Lessons for MBA team-building from an improv comedy pro

By: Katelyn Godoy
Photo of Jim Andretta posing next to his REDtalks presentation screen that reads thank you

By Jim Andretta, Two-Year MBA ’18

“Fall, then figure out what to do on the way down.”
— Del Close, improvisational comedy legend

When I gave my REDtalk on improvisational comedy (“improv”), I honestly had no idea how the Johnson community would react to it. We’re surrounded by some of the best and brightest here at Cornell, and a speech on why comedy (of all things) matters to MBAs entering finance, management consulting, and investment banking could be seen as ridiculous.

So naturally, I was pretty excited about doing it.

Giving this REDtalk was an incredible experience for me in many ways; being able to share something I love as passionately as I do improv with my classmates was an absolute delight. In sharing my experiences, I hoped to inspire people to give it a try someday, as well as take some lessons from improv with them through their journeys here as Cornell MBAs.

As an alumnus of the Upright Citizens Brigade in New York City and Pirates of Tokyo Bay (Japan’s finest—and only—bilingual improv comedy team), the correlations between team-based comedy and business are clear. We’re at our best when we support teammates to do their best. Truth is always more interesting than fantasy. Specificity is the soul of narrative. Always “yes, and” your scene partner. But what does that mean to you, dear reader, and why should that matter as an MBA in the working world?

Flyer for Jim Andretta's REDtalk with two photos of him and its title: Don't Think: How Improv Comedy Can Make You A Better Leader, Teammate, and Mother

One of the things Risa Mish teaches us in Critical and Strategic Thinking here at Johnson is to look deeply at the root causes for issues, the overwhelming majority of which are never apparent at first glance. To make informed management decisions means addressing the right problems; and the information we need to discover those is rarely packaged in a self-contained case for us. Finding those root causes takes teamwork, active listening, and the ability to improvise with limited resources to uncover truth under ambiguous circumstances.

Photo of Jim next to a Pirates of Tokyo Bay banner
Photo of Jim speaking into a microphone

With that, here are three lessons from improv comedy that I hope will guide you toward better decisions with your teams.

1. Good chemistry is worth 100 practices

In improv, your group dynamic is everything. There’s absolutely no substitute for knowing your scene partners well, and that shared experience is the backbone of great comedy. In our core teams at Johnson, the very best work we produce comes out of groups that spend time with one another outside the hours spent on projects and cases. That respect and admiration for each other comes across not just when we present, but in the quality of our final product. It shows when you step up to help your teammate struggling through their discounted cash flow analysis, as much as it does when the final speaker in your project remembers to present that portion of your market plan that you forgot to mention. Groups that take the time to get to know each other and enjoy one another’s company always perform better under stressful scenarios—whether that’s performing a scene on the fly that they’ve never done before to an audience of 200 people or consulting for a hard-to-please client with little resources besides your collective group ability.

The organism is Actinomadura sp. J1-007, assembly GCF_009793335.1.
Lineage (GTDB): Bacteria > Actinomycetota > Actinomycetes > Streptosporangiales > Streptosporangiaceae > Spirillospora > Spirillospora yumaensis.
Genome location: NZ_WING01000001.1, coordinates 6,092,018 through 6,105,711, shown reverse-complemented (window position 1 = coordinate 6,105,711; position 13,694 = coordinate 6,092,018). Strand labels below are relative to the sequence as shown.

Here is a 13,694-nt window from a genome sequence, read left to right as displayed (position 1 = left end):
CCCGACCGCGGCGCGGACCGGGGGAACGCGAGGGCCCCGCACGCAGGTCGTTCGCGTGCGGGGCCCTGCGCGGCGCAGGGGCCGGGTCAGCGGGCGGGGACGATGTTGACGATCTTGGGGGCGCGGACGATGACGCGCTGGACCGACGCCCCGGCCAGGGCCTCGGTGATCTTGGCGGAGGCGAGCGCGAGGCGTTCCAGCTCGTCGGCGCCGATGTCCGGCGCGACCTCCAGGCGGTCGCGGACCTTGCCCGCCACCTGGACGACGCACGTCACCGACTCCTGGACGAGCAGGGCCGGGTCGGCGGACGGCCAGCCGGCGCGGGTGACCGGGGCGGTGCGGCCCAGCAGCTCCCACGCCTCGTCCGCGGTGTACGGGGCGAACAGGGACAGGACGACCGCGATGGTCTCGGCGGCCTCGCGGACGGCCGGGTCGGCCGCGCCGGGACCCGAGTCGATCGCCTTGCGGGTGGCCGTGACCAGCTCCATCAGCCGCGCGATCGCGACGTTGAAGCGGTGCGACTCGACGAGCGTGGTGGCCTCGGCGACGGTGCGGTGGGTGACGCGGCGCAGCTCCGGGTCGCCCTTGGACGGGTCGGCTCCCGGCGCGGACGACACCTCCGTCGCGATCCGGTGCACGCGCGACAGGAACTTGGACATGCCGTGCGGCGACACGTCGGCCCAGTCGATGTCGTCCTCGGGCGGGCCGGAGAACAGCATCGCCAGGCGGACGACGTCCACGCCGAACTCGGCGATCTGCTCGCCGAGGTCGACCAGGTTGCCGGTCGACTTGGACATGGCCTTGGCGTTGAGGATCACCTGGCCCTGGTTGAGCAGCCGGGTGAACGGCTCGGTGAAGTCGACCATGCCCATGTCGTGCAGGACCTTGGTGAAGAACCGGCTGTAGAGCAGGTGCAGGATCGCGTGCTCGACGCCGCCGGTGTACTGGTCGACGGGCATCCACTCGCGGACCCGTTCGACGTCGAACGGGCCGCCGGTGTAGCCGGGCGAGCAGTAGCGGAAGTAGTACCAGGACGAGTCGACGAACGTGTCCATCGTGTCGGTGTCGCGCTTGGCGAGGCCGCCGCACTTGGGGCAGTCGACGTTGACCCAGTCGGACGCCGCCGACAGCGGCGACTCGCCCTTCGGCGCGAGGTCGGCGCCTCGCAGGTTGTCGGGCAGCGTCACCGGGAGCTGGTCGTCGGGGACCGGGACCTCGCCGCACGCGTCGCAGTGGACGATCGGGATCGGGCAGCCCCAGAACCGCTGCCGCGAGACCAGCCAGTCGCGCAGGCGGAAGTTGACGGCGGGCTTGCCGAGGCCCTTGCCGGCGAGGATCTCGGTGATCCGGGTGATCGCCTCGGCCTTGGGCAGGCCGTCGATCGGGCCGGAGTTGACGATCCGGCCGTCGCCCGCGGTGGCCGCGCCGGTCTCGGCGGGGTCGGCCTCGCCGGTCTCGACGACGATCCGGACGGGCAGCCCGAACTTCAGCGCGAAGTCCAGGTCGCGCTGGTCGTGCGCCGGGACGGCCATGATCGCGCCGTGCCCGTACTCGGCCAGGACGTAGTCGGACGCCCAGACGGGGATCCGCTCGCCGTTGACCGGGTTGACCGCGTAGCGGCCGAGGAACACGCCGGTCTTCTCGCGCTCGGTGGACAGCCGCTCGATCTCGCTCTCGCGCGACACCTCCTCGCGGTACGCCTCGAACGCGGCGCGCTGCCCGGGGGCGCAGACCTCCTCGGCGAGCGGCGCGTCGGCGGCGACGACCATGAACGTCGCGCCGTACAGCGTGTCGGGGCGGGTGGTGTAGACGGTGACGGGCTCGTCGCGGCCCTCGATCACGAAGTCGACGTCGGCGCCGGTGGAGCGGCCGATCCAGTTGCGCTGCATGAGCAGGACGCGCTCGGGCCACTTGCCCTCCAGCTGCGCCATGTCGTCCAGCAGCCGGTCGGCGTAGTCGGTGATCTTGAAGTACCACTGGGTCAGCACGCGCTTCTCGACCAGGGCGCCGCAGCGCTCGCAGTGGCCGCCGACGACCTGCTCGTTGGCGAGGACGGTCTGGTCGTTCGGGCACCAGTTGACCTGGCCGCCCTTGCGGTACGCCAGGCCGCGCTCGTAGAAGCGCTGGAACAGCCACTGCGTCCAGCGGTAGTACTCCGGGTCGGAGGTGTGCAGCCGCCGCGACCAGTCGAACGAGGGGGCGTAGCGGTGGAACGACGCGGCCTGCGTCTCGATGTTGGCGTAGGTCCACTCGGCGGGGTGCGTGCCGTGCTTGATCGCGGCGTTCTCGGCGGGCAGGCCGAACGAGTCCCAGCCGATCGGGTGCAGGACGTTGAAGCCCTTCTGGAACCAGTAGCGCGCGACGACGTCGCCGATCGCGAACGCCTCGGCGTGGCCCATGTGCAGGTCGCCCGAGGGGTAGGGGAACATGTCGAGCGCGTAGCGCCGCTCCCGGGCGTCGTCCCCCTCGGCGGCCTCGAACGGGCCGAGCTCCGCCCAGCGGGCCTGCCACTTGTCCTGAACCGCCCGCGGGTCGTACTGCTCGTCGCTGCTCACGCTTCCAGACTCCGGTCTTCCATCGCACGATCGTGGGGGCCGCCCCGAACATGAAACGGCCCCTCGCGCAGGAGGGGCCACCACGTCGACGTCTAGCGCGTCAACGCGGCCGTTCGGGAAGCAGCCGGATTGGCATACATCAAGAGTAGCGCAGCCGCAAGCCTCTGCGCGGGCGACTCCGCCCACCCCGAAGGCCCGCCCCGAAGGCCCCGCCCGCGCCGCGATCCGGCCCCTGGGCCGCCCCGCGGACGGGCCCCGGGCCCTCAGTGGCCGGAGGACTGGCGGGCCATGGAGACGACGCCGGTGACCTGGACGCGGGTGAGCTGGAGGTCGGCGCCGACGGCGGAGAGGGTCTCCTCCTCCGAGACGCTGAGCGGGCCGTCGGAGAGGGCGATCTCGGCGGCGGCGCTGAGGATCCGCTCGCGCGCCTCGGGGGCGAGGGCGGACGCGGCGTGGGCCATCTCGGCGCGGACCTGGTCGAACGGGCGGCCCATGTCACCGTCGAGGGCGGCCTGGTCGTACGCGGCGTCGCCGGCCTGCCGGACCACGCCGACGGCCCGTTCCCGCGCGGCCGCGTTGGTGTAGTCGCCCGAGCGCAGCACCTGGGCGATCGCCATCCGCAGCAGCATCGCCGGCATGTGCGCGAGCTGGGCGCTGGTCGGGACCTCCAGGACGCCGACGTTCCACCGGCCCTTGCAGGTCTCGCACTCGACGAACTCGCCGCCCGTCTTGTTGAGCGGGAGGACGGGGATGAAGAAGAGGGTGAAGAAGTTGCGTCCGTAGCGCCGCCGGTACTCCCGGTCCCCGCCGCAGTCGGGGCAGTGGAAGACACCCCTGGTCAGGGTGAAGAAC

Photo of Jim and his classmates doing an improv exercise
Jim and his classmates during this REDtalk

2. Groupmind: Give every idea its chance

The very worst scenes I’ve seen have all been the result of partners not supporting one another’s ideas, and people letting their teammates flounder without stepping in to give mustard to each other’s ideas. “Yes, and”-ing your teammates isn’t about simply accepting what’s already been said and adding a new piece of information, it’s about heightening and exploring every single word, finding something unique in what your partner presented you with, and actively listening to everything going on around you.

“Si Haec Insolita Res Vera Est, Quid Exinde Verum Est?”
(If this is true, what else is true?)
— Upright Citizens Brigade’s motto

3. Embrace public vulnerability

This is a tough one for MBAs, especially those who’ve been trained to prepare as much as possible for events where we’re public speaking before an audience. While I’d never advocate making important decisions without prior planning and due diligence, by placing yourself in scenarios where you’re forced to react to information given to you, without a scripted response, your decision-making skills under pressure will improve dramatically.

  • Answer the toughest questions from the Q&A portion of your team’s presentation
  • MC your next club/business event or introduce a visiting speaker
  • Request immediate feedback on your presentations from the group
  • Take a one-day improv course at The Groundlings in LA, the People’s Improv Theatre in New York, or Chicago City Limits in Chi-town

Improv comedy has brought me immeasurable joy and some of the best friends I’ve ever made. I want to thank everyone for coming to listen to my REDtalk and for giving me the chance to share what I love—I hope to see many more of your REDtalks in the months to come!

Link to learn more about Johnson's Two-Year MBA program in Ithaca

About Jim Andretta, Two-Year MBA ’18

Headshot of Jim Andretta, Two-Year MBA ’18

Jim Andretta ’18 has performed improv in both English and Japanese for nine years as part of the Pirates of Tokyo Bay in Tokyo and Upright Citizens Brigade Theatre in New York City. At Johnson he co-leads Follies, Johnson’s annual comedy show in May. After graduation, he will be moving back to Tokyo to work for Apple, where he looks forward to rejoining the vibrant arts and improv scene.